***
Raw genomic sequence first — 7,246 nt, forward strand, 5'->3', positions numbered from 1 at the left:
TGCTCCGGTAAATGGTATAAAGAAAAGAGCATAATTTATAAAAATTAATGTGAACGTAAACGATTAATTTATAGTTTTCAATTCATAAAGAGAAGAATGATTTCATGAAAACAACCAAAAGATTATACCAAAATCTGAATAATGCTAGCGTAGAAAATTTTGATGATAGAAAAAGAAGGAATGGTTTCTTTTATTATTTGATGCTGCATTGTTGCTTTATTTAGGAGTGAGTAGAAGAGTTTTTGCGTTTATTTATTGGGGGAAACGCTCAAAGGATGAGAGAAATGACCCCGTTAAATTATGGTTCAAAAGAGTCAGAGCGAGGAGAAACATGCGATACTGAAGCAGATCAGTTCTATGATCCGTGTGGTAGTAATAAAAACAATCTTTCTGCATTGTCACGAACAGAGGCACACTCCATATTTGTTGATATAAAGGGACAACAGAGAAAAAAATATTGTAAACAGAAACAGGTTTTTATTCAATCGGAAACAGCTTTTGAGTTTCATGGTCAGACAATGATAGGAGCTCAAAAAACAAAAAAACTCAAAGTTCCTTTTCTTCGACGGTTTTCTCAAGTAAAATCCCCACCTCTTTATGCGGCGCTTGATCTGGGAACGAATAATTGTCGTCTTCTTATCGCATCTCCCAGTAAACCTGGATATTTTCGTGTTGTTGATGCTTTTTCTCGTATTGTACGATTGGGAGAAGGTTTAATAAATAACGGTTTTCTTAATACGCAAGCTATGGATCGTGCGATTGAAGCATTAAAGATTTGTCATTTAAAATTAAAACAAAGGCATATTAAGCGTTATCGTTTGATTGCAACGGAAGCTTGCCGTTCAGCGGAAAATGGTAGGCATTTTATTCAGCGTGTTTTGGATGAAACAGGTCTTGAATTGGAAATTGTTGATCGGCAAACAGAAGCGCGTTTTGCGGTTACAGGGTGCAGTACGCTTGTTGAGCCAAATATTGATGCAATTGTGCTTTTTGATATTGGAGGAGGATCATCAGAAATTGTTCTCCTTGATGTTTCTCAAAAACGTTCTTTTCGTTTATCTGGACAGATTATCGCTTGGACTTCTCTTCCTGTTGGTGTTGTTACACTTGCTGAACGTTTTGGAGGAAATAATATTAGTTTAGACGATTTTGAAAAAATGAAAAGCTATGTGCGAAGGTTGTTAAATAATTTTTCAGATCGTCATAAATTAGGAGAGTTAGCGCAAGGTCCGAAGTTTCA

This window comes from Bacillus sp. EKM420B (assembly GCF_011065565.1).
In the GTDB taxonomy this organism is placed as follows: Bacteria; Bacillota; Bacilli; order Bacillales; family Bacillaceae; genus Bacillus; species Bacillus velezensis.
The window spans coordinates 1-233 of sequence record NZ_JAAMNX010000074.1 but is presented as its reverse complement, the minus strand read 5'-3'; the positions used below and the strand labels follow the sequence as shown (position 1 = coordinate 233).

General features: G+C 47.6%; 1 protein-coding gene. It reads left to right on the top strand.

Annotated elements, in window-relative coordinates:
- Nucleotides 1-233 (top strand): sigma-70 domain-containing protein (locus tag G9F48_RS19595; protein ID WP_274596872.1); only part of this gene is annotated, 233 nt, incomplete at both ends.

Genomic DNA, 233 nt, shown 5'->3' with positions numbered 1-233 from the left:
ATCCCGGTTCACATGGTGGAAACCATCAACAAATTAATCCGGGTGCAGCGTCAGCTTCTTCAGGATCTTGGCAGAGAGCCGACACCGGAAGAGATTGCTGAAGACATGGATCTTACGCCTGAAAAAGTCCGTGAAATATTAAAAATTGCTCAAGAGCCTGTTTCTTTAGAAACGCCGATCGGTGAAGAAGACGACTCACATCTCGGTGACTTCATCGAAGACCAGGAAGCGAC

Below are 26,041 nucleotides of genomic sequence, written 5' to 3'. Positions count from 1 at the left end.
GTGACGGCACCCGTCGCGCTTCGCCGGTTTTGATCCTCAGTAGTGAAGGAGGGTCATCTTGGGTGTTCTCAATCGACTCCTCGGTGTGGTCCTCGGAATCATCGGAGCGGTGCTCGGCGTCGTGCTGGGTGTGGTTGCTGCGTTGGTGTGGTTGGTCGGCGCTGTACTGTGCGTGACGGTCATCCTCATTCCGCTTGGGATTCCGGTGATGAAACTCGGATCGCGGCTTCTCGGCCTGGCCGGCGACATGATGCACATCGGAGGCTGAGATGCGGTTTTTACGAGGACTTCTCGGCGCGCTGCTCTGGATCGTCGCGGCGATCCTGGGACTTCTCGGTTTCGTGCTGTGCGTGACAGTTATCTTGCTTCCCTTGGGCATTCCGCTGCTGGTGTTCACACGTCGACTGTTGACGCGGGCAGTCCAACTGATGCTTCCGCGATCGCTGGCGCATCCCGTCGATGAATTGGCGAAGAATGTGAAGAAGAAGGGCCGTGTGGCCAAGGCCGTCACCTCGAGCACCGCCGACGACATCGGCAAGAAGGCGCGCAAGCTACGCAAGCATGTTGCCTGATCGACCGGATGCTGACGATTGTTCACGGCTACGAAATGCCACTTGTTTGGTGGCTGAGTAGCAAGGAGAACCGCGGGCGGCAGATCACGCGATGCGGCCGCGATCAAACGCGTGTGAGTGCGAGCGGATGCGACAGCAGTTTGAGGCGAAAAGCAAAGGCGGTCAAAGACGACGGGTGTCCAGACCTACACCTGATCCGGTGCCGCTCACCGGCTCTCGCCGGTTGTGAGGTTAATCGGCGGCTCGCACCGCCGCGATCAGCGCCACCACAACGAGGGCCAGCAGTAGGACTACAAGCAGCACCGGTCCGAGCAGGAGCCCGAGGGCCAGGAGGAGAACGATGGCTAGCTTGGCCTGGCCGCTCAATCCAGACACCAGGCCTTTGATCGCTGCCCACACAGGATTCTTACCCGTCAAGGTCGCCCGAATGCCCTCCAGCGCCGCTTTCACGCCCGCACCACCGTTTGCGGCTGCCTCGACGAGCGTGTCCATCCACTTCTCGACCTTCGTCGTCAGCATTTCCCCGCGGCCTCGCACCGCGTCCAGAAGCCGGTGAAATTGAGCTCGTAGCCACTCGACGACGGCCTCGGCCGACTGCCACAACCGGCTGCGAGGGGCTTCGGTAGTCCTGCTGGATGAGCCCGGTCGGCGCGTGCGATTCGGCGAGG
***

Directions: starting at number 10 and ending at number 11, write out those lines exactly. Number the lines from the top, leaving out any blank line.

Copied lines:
ATCCCGGTTCACATGGTGGAAACCATCAACAAATTAATCCGGGTGCAGCGTCAGCTTCTTCAGGATCTTGGCAGAGAGCCGACACCGGAAGAGATTGCTGAAGACATGGATCTTACGCCTGAAAAAGTCCGTGAAATATTAAAAATTGCTCAAGAGCCTGTTTCTTTAGAAACGCCGATCGGTGAAGAAGACGACTCACATCTCGGTGACTTCATCGAAGACCAGGAAGCGAC

Below are 26,041 nucleotides of genomic sequence, written 5' to 3'. Positions count from 1 at the left end.